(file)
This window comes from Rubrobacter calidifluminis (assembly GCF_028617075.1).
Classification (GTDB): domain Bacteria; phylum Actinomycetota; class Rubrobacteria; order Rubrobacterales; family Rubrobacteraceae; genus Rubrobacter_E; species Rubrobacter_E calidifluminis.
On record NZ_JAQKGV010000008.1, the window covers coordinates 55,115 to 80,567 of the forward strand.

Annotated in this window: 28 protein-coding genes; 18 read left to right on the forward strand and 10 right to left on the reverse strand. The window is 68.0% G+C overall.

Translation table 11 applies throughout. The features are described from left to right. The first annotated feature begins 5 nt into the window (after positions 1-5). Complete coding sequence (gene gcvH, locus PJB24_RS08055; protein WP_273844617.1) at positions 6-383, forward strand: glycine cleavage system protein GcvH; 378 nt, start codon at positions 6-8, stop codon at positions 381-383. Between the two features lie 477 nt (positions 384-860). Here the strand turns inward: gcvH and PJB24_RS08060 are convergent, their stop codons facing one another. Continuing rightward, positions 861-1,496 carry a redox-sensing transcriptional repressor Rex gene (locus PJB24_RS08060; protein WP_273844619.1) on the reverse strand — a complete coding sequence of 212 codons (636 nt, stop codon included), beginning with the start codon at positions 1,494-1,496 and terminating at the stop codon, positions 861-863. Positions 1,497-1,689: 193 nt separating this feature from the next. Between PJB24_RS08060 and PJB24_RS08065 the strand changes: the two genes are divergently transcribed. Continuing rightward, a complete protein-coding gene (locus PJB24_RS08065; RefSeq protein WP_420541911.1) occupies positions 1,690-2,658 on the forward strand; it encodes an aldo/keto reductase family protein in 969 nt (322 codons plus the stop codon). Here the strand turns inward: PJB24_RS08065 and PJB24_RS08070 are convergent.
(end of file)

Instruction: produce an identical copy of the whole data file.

This window comes from Rubrobacter calidifluminis (assembly GCF_028617075.1).
Classification (GTDB): domain Bacteria; phylum Actinomycetota; class Rubrobacteria; order Rubrobacterales; family Rubrobacteraceae; genus Rubrobacter_E; species Rubrobacter_E calidifluminis.
On record NZ_JAQKGV010000008.1, the window covers coordinates 55,115 to 80,567 of the forward strand.

Annotated in this window: 28 protein-coding genes; 18 read left to right on the forward strand and 10 right to left on the reverse strand. The window is 68.0% G+C overall.

Translation table 11 applies throughout. The features are described from left to right. The first annotated feature begins 5 nt into the window (after positions 1-5). Complete coding sequence (gene gcvH, locus PJB24_RS08055; protein WP_273844617.1) at positions 6-383, forward strand: glycine cleavage system protein GcvH; 378 nt, start codon at positions 6-8, stop codon at positions 381-383. Between the two features lie 477 nt (positions 384-860). Here the strand turns inward: gcvH and PJB24_RS08060 are convergent, their stop codons facing one another. Continuing rightward, positions 861-1,496 carry a redox-sensing transcriptional repressor Rex gene (locus PJB24_RS08060; protein WP_273844619.1) on the reverse strand — a complete coding sequence of 212 codons (636 nt, stop codon included), beginning with the start codon at positions 1,494-1,496 and terminating at the stop codon, positions 861-863. Positions 1,497-1,689: 193 nt separating this feature from the next. Between PJB24_RS08060 and PJB24_RS08065 the strand changes: the two genes are divergently transcribed. Continuing rightward, a complete protein-coding gene (locus PJB24_RS08065; RefSeq protein WP_420541911.1) occupies positions 1,690-2,658 on the forward strand; it encodes an aldo/keto reductase family protein in 969 nt (322 codons plus the stop codon). Here the strand turns inward: PJB24_RS08065 and PJB24_RS08070 are convergent.